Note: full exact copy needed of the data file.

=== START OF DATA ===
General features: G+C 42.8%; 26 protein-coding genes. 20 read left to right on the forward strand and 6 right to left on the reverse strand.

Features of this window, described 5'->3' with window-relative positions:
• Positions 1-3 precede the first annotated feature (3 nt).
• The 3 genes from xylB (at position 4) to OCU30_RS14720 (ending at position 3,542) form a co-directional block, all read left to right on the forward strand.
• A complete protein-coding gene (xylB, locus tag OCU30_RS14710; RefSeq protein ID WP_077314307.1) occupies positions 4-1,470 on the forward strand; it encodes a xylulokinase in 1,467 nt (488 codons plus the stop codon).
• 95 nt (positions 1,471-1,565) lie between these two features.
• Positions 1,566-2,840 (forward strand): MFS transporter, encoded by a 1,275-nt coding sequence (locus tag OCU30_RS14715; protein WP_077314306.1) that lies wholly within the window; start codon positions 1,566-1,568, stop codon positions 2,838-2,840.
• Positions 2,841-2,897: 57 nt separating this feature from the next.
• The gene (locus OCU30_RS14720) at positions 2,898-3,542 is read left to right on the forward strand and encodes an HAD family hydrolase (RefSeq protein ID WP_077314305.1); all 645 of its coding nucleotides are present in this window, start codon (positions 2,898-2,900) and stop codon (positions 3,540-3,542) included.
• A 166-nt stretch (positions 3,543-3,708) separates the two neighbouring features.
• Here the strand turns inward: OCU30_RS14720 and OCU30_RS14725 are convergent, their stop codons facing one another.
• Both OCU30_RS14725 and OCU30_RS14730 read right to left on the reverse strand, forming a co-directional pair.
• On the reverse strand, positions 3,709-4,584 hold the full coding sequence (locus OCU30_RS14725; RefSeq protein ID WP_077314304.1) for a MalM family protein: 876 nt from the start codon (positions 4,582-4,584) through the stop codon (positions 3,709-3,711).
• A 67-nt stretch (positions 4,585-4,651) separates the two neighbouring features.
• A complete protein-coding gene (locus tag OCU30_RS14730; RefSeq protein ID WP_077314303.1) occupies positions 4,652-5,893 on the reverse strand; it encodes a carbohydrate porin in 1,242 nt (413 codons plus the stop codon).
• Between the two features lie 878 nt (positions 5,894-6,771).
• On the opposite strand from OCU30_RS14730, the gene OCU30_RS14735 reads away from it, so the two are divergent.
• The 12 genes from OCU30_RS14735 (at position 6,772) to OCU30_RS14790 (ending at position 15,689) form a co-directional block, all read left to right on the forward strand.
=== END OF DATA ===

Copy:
General features: G+C 42.8%; 26 protein-coding genes. 20 read left to right on the forward strand and 6 right to left on the reverse strand.

Features of this window, described 5'->3' with window-relative positions:
• Positions 1-3 precede the first annotated feature (3 nt).
• The 3 genes from xylB (at position 4) to OCU30_RS14720 (ending at position 3,542) form a co-directional block, all read left to right on the forward strand.
• A complete protein-coding gene (xylB, locus tag OCU30_RS14710; RefSeq protein ID WP_077314307.1) occupies positions 4-1,470 on the forward strand; it encodes a xylulokinase in 1,467 nt (488 codons plus the stop codon).
• 95 nt (positions 1,471-1,565) lie between these two features.
• Positions 1,566-2,840 (forward strand): MFS transporter, encoded by a 1,275-nt coding sequence (locus tag OCU30_RS14715; protein WP_077314306.1) that lies wholly within the window; start codon positions 1,566-1,568, stop codon positions 2,838-2,840.
• Positions 2,841-2,897: 57 nt separating this feature from the next.
• The gene (locus OCU30_RS14720) at positions 2,898-3,542 is read left to right on the forward strand and encodes an HAD family hydrolase (RefSeq protein ID WP_077314305.1); all 645 of its coding nucleotides are present in this window, start codon (positions 2,898-2,900) and stop codon (positions 3,540-3,542) included.
• A 166-nt stretch (positions 3,543-3,708) separates the two neighbouring features.
• Here the strand turns inward: OCU30_RS14720 and OCU30_RS14725 are convergent, their stop codons facing one another.
• Both OCU30_RS14725 and OCU30_RS14730 read right to left on the reverse strand, forming a co-directional pair.
• On the reverse strand, positions 3,709-4,584 hold the full coding sequence (locus OCU30_RS14725; RefSeq protein ID WP_077314304.1) for a MalM family protein: 876 nt from the start codon (positions 4,582-4,584) through the stop codon (positions 3,709-3,711).
• A 67-nt stretch (positions 4,585-4,651) separates the two neighbouring features.
• A complete protein-coding gene (locus tag OCU30_RS14730; RefSeq protein ID WP_077314303.1) occupies positions 4,652-5,893 on the reverse strand; it encodes a carbohydrate porin in 1,242 nt (413 codons plus the stop codon).
• Between the two features lie 878 nt (positions 5,894-6,771).
• On the opposite strand from OCU30_RS14730, the gene OCU30_RS14735 reads away from it, so the two are divergent.
• The 12 genes from OCU30_RS14735 (at position 6,772) to OCU30_RS14790 (ending at position 15,689) form a co-directional block, all read left to right on the forward strand.